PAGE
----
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Front. Bioeng. Biotechnol., 01 October 2021
Sec. Synthetic Biology
Volume 9 - 2021 |

Identification of Loci Enabling Stable and High-Level Heterologous Gene Expression

www.frontiersin.orgGilles Defrel1 www.frontiersin.orgNathalie Marsaud2 www.frontiersin.orgEtienne Rifa2 www.frontiersin.orgFrédéric Martins3,4 www.frontiersin.orgFayza Daboussi1,5*
  • 1Toulouse Biotechnology Institute (TBI), Université de Toulouse, CNRS, INRAE, INSA, Toulouse, France
  • 2Toulouse Biotechnology Institute (TBI), Plateforme Genome et Transcriptome (GeT-Biopuces) Université de Toulouse, CNRS, INRAE, INSA, Toulouse, France
  • 3Institut des Maladies Métaboliques et Cardiovasculaires (I2MC), UMR1297, INSERM, UPS, Toulouse, France
  • 4Plateforme Genome et Transcriptome (GeT), Genopole Toulouse, Toulouse, France
  • 5Toulouse White Biotechnology (TWB), INSA, Toulouse, France

Efficient and reliable genome engineering technologies have yet to be developed for diatoms. The delivery of DNA in diatoms results in the random integration of multiple copies, quite often leading to heterogeneous gene activity, as well as host instability. Transgenic diatoms are generally selected on the basis of transgene expression or high enzyme activity, without consideration of the copy number or the integration locus. Here, we propose an integrated pipeline for the diatom, Phaeodactylum tricornutum, that accurately quantifies transgene activity using a β-glucuronidase assay and the number of transgene copies integrated into the genome through Droplet Digital PCR (ddPCR). An exhaustive and systematic analysis performed on 93 strains indicated that 42% of them exhibited high β-glucuronidase activity. Though most were attributed to high transgene copy numbers, we succeeded in isolating single-copy clones, as well as sequencing the integration loci. In addition to demonstrating the impact of the genomic integration site on gene activity, this study identifies integration sites for stable transgene expression in Phaeodactylum tricornutum.

1 Introduction

Diatoms are promising cellular factories for many industrial applications. They serve as a rich source of natural compounds, such as lipids, carbohydrates, and carotenoids, which make them attractive for the nutraceutical, food, feed, and energy markets (Butler et al., 2020). The recent development of genome engineering in certain species has opened up new avenues for the production of drugs, chemicals, biofuels, and materials by introducing heterologous genes or silencing specific ones, enabling redirection of the metabolic fluxes toward the metabolite of interest. Recent studies notably reported on engineering approaches to increase or modify the pattern of carotenoid or lipid content (Trentacoste et al., 2013; Daboussi et al., 2014; Kadono et al., 2015; Eilers et al., 2016) or to produce bioplastics (Hempel et al., 2011a). Other examples highlighted the potential to create algae-based cell factories for therapeutic applications by the delivery of an expression cassette for two antibody chains or the integration of pathway modules in terpenoid biosynthesis (Hempel et al., 2011b; D’Adamo et al., 2019; Fabris et al., 2020). More recently, the development of genome editing technologies has enabled inactivation of one (Daboussi et al., 2014; Nymark et al., 2016; Kroth et al., 2018; Sharma et al., 2018; Stukenberg et al., 2018; Slattery, 2020) or several genes simultaneously (Serif et al., 2018), leading to the generation of strains with improved metabolism (Daboussi et al., 2014; Huang and Daboussi, 2017; Kroth et al., 2018).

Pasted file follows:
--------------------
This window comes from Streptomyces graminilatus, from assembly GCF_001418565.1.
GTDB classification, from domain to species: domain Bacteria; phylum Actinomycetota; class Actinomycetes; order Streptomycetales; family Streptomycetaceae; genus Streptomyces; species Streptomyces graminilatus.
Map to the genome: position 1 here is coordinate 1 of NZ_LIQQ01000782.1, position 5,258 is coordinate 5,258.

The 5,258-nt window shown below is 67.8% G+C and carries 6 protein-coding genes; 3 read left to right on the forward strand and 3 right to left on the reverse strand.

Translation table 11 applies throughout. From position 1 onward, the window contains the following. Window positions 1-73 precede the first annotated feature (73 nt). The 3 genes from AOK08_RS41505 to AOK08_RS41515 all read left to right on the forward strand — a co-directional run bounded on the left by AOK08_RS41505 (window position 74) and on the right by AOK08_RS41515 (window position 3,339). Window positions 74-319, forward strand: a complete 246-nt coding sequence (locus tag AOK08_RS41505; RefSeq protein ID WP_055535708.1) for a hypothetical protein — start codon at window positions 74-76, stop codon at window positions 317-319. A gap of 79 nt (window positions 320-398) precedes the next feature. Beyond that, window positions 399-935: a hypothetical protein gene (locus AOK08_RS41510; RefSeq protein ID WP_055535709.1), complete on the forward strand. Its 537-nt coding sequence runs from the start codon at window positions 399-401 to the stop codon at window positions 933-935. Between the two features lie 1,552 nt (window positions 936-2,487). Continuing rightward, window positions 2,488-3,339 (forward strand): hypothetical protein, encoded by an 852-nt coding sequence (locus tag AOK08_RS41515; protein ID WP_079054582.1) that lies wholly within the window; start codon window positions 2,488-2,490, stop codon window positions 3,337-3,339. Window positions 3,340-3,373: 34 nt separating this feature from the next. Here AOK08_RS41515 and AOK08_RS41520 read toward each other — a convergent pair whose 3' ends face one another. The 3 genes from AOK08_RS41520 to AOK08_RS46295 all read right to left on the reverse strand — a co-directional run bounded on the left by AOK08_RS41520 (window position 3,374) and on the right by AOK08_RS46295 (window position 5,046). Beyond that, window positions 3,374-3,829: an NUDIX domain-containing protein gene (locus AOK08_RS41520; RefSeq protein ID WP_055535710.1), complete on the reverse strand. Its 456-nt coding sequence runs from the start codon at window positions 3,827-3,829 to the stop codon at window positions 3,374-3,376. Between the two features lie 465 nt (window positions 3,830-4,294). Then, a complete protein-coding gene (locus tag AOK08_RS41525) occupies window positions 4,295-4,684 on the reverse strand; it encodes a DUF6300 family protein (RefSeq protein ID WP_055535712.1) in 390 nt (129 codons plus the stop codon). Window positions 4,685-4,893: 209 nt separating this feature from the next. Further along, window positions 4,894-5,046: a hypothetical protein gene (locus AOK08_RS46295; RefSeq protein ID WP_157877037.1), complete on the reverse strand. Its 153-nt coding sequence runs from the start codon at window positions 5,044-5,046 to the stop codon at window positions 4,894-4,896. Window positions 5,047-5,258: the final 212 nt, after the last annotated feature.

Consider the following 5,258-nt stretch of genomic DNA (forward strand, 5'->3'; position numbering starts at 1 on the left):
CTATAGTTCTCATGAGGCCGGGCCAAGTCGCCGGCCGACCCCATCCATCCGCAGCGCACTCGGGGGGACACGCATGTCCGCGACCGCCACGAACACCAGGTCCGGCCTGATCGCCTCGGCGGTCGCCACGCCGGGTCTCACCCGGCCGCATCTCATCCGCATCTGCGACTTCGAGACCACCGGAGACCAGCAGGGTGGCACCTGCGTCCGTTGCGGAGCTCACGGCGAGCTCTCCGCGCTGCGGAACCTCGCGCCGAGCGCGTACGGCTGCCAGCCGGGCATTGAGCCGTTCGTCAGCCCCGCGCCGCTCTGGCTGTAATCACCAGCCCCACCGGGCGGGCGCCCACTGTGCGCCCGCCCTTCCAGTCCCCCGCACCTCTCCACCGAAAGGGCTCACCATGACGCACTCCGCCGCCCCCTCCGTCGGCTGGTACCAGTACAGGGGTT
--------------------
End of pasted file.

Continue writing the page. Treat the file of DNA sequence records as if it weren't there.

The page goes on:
In contrast to yeast and bacteria, the use of diatoms as industrial cell factories is beset with the issue of expressing transgenes in a stable and predictable manner. Several parameters can affect protein production, including the level of transgene expression and the potential cellular toxicity and metabolic burden induced by expression of the recombinant protein. It has been shown that the level of transgene expression varies among transformants in mammalian and plant cells according to the transgene copy number and sites of integration (Butaye et al., 2005; Daboussi et al., 2012; Laboulaye et al., 2018). Although chromatin compaction, methylation, and the chromosomal context have been shown to be key factors that influence transgene expression in mammals, plants, and insects (Fagard and Vaucheret, 2000; Daboussi et al., 2012; Gaidukov et al., 2018; Alhaji et al., 2019), little is known about it in microalgae.

In diatoms, transgene integration is classically performed by biolistic transformation and electroporation, which have been successfully used to generate hundreds of transgenic strains (Apt et al., 1996; Miyahara et al., 2013; Huang and Daboussi, 2017). However, these techniques have certain limitations. First, the integration of DNA into the genome occurs randomly and in multiple copies, which can lead to the inactivation of endogenous genes, altered expression of genes near the integration site, or transgene silencing. Second, the transgene copy number is not generally classically measured, as the use of Southern blot analysis, a laborious and time-consuming method requiring relatively large amounts of DNA has been reported in only a few studies, showing variation from 1 to 10 copies (Falciatore et al., 1999; Zaslavskaia et al., 2001; Kira et al., 2016).